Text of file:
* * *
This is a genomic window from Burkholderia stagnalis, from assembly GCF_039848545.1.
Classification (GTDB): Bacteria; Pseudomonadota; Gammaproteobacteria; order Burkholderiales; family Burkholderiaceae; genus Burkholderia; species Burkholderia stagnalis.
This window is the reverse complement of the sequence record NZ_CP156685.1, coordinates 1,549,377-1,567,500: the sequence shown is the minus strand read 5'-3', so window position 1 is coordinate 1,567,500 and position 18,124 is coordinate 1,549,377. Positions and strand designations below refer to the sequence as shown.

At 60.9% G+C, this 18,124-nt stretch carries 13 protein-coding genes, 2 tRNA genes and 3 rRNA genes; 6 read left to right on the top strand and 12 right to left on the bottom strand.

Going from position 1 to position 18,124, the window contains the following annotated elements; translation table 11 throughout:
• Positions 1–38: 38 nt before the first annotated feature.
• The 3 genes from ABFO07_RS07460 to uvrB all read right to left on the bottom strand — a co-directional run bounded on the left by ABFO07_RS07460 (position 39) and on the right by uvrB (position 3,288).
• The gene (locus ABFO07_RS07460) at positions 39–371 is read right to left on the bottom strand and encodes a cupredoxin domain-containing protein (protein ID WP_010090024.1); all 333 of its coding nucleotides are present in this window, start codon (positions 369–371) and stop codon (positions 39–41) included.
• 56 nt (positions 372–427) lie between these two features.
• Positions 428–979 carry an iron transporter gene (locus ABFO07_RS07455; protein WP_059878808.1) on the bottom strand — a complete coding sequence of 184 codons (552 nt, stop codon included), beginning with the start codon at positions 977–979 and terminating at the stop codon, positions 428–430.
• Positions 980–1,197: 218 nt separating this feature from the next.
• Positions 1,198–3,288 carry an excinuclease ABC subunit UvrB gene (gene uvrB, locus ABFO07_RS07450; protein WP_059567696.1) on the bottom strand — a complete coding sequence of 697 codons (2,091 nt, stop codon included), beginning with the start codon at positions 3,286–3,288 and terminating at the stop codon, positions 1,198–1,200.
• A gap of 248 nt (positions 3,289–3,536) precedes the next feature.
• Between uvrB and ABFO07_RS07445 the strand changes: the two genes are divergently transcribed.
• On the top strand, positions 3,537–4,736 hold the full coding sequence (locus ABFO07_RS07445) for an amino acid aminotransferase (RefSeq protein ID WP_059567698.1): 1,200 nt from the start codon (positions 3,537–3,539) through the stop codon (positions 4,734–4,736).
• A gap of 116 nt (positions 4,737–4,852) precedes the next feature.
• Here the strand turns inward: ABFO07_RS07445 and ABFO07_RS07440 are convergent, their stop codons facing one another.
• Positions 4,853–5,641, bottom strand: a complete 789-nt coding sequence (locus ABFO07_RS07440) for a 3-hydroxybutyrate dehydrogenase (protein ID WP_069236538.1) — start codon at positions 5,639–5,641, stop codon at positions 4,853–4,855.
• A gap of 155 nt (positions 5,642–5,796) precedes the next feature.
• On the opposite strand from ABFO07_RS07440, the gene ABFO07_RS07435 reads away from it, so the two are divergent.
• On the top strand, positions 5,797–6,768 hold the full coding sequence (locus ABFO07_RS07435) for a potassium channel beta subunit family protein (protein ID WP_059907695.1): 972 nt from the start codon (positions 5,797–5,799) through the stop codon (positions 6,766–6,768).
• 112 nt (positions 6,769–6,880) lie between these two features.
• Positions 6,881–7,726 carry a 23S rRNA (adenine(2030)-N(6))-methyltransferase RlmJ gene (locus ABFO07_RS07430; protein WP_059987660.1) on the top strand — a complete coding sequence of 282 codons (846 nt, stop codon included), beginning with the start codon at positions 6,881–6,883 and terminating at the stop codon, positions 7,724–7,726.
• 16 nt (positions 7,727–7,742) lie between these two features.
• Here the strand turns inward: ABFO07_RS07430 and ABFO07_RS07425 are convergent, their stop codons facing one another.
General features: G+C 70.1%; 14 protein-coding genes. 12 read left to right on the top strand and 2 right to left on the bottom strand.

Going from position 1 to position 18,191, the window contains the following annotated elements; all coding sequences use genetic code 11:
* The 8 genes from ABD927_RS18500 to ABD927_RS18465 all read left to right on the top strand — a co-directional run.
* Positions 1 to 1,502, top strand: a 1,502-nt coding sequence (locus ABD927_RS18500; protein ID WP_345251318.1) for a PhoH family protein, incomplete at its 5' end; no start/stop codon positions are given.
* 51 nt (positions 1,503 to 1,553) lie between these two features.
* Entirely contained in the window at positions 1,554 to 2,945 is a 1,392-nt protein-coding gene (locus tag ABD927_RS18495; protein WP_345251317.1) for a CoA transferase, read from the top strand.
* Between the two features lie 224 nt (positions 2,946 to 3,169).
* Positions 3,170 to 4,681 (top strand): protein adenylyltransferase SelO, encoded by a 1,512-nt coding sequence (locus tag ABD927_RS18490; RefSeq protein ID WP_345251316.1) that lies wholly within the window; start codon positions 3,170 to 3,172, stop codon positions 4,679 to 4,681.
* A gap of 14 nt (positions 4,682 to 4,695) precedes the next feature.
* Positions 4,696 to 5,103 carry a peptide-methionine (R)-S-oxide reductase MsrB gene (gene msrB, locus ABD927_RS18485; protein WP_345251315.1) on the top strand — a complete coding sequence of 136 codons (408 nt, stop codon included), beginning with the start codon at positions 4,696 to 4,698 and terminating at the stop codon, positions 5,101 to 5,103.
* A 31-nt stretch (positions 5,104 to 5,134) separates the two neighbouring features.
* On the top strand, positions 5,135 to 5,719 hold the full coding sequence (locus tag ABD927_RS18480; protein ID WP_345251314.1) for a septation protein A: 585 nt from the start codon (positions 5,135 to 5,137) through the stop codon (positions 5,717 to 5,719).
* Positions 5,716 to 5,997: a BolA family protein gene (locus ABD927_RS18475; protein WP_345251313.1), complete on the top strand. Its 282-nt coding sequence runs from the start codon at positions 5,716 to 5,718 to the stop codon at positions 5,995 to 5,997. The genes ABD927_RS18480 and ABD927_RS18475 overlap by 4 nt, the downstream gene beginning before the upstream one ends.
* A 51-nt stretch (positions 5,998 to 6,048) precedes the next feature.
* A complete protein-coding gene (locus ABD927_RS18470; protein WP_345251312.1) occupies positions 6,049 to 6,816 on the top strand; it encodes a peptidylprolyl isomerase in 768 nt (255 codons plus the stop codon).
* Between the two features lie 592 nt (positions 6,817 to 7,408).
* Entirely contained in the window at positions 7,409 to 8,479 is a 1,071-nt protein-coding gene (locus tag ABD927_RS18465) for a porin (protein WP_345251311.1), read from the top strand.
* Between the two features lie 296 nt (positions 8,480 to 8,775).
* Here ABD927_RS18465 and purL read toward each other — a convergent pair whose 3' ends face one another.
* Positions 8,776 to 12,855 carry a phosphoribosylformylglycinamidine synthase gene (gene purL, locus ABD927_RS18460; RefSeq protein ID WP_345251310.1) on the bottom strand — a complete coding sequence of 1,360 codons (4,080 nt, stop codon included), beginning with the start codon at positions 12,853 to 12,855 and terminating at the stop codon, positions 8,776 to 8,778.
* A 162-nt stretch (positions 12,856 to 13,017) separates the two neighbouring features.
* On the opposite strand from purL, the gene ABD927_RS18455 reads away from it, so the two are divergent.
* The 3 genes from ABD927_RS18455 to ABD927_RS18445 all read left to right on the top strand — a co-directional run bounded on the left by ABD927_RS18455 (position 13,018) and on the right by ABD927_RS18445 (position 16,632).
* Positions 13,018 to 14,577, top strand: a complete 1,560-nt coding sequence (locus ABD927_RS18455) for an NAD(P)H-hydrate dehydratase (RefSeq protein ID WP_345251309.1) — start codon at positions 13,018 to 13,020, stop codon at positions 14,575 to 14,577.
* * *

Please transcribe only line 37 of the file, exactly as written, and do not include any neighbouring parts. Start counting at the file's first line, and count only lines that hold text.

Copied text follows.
* On the top strand, positions 5,135 to 5,719 hold the full coding sequence (locus tag ABD927_RS18480; protein ID WP_345251314.1) for a septation protein A: 585 nt from the start codon (positions 5,135 to 5,137) through the stop codon (positions 5,717 to 5,719).